Thursday, October 28, 2010

Tribute to a Friend

For Red, From The C3 Exchange Men’s Group

The strongest man in the world
Is the man who lives with intention;
Who dares ask the universe why he is here,
Then dares to live according to the answer.

The strongest man in the world
Is the man who suffers indignity
At the hands of the world,
Then pays the world back with
Grace and humility.
The strongest man in the world
Is the man who rises to another day of suffering
And decides that it is a good day
To contribute something positive to the world.

He is a marine, yes,
and there are so many strong marines.
But this one had the strength to be a teacher
And the courage to be a poet.

Though this marine looked the Devil in the eye,
In the Devil’s face,
he persevered for five decades
to inspire every life touched.

This marine undertook his final mission:
In contempt of his pain,
He volunteered to love life intensely
And to love the love of his life unabashedly,
And to shower his fellow man with compassion.

He has marched bravely through his End Time,
bearing with dignity an unimaginable burden.
He must still have been the strongest man in the world.
We stand proud to have been called “friend” by Leonard Bird,
And we will always call him “friend.”

End Time

Leonard Bird came to the end of his life journey on October 22, 2010 in Grand Haven, Michigan. He was born on June 3, 1936 in San Diego, California to George Bird and Florence Crockett.

He was a disabled veteran of the U. S. Marine Corps. In 1957 he, with 900 other marines, was ordered to witness the largest above ground detonation of a nuclear weapon in Yucca Flats, Nevada. This exposure to extreme levels of radiation caused the cancer which took his life.

After discharge he went on to receive a PhD from the University of Utah, to teach four years at Concordia College in Morehead, Minnesota and to teach for 31 years as a professor of English at Fort Lewis College in Durango, Colorado. His area of expertise was the work of William Shakespeare. Many students and friends fondly called him Red Bird.

He led several student trips abroad to England and Bali, Indonesia and taught for the International Education System in Japan.

He published three books, "River of Lost Souls," a collection of poetry; "Folding Paper Cranes, An Atomic Memoir;" and very recently "The Scorned Ally, A Revisionist Novel of the Spanish, Cuban, American War."

He is survived by his wife, Jane Leonard, who shared his passion for travel to places as far-flung as Nepal and Costa Rica; his son, David (Teri) Bird; his daughter, Maria (Clint) Thorne; his grandchildren, Kiersti and Eric Bird, and Mercedes and Persephone Thorne; a sister, Jan Marini (Reed Anderson); brothers, Jeffrey and Robert (Mary) Bird; cousins in Salt Lake City, Utah; and sisters-in-law, Myrna (Ken) Duthler and Barbara (Ed) Post; brother-in-law, Larry Medendorp, (Nancy Kik); and nine nephews and nieces.

Memorial contributions in his name may be made to the G. Leonard Bird Fund at the Grand Haven Community Foundation, 1 South Harbor, Grand Haven, MI 49417.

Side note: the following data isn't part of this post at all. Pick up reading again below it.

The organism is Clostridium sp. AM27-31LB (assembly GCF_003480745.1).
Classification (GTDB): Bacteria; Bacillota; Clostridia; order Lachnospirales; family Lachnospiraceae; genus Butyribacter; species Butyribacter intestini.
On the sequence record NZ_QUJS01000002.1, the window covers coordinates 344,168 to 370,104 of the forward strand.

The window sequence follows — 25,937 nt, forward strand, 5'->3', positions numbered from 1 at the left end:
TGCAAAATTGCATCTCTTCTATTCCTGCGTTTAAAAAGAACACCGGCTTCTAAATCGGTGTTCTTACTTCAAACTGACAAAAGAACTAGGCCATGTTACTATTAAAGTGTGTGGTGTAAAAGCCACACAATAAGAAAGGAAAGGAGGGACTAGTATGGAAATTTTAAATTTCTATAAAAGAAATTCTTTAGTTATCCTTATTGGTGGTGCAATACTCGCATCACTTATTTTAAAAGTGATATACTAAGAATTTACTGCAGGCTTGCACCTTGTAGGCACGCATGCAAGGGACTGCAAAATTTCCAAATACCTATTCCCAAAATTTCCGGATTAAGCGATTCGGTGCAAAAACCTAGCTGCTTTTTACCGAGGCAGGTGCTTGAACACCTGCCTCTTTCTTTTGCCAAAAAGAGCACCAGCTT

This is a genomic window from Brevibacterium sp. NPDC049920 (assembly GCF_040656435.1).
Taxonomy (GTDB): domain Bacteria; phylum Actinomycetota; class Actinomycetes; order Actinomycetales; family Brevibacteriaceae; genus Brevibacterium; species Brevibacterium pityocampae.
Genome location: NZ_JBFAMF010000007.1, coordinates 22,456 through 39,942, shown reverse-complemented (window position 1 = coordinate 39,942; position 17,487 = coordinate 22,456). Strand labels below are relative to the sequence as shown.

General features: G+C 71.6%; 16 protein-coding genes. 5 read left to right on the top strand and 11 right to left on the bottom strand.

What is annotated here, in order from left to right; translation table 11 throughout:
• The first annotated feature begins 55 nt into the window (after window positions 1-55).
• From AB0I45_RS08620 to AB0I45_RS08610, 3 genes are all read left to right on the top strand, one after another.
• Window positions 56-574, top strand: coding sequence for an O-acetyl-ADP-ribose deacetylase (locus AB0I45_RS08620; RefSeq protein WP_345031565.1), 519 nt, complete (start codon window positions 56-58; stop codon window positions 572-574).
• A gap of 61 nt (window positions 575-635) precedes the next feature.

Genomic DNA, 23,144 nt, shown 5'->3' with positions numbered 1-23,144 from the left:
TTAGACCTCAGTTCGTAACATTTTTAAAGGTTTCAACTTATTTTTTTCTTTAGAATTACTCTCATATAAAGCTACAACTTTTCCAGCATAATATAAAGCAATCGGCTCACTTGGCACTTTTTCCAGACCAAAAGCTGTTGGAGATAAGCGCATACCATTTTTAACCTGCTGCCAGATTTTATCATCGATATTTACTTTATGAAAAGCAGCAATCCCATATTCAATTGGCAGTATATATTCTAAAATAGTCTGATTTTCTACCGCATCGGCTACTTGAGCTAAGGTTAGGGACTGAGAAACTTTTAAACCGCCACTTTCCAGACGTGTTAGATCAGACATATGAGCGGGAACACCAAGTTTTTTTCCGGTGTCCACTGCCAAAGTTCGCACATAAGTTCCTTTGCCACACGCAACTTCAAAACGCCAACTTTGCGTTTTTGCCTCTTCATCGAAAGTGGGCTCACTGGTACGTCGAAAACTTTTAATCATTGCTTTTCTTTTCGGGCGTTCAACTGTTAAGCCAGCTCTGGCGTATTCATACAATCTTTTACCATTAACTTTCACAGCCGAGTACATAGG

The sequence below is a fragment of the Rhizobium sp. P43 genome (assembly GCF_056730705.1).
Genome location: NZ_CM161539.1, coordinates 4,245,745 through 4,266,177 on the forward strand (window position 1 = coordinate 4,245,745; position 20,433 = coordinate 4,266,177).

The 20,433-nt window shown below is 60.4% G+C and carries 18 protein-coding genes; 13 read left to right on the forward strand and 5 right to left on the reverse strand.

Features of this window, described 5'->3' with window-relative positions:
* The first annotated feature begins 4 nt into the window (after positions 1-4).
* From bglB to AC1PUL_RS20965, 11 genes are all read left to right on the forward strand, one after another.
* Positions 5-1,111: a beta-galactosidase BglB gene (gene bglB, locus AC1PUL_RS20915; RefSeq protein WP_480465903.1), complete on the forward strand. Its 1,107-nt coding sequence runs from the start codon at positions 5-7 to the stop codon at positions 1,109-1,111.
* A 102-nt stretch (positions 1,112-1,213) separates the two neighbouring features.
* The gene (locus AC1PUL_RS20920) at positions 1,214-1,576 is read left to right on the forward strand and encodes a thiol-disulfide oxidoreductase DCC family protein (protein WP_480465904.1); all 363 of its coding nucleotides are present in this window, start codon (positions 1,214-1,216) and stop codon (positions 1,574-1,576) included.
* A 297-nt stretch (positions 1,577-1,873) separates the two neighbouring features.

A celebration of his life will be held at C3Exchange in Spring Lake, Michigan on November 7, 2010 at 4 p.m.

Please visit to sign Leonard's guestbook or share a memory with his family.

Arrangements are by Klaassen Family Funeral Home.

Sunday, September 5, 2010


A lesson dying patients need to keep re-learning: The vagaries of EndTime do alter plans. That reality does not keep many of us from continuing to make plans. Nor should it.

I apologize for my absence over these past few weeks. After a month of tough sledding, I again feel strong, primed, and wanting to talk. That is to say, I feel strong enough to think. My problem during this particular siege has not been an inability to "do" things--business, publication chores, errands, etc. Rather, the problem has been an inability to think--to observe, to analyze, listen, write, in short to create. Today I give gratitude to all those forces that have, once again, pulled me back from the brink of despair.

Back to "strong, primed, and wanting to talk." The question for the day is, How is Hospice enriching my EndTime? What can Hospice do for you?

My goal is to live free--as long as possible, with as much relish, awe and gratitude as possible. Whether for a week, a month, or one or two last gorgeous seasons, my goal is to inhale this wondrous world, reach out to those whose hunger touches mine, and sing my songs. That, Brothers and Sisters, is freedom. That's heart dancing delight. NOW, today, this soul sings.

When Looking Back

At times we wander through the dreamscapes
Of our lives like lost pilgrims. We stumble down a path
That twists along the cliff before we plunge into the night.
But even now, remember how, as little children
Our delighted senses used to dance and sing?

Even as the pale glories of our youth give way to fears,
And to the lengthening shadows of autumn afternoons,
Strain to taste again the symphony that plays
Between the changing seasons and the well tuned soul.

In the scented air of dawn, when dew sits like hand-strewn
Pearls upon the fading light of sugar maple leaves, inhale.
In the quiet of the pale moon, which casts its spell
Upon the tide, bewitching every creature of the sea,
Look. And in the piercing song of meadowlarks
Singing to an absent mate at sunset, listen.
Even Now, in all these pulsing, sensate wonders
And a thousand, thousand more, Life still sings.

From my point of view, the patient's point of view, what are the practical components of such a Vision?

1. Palliative Care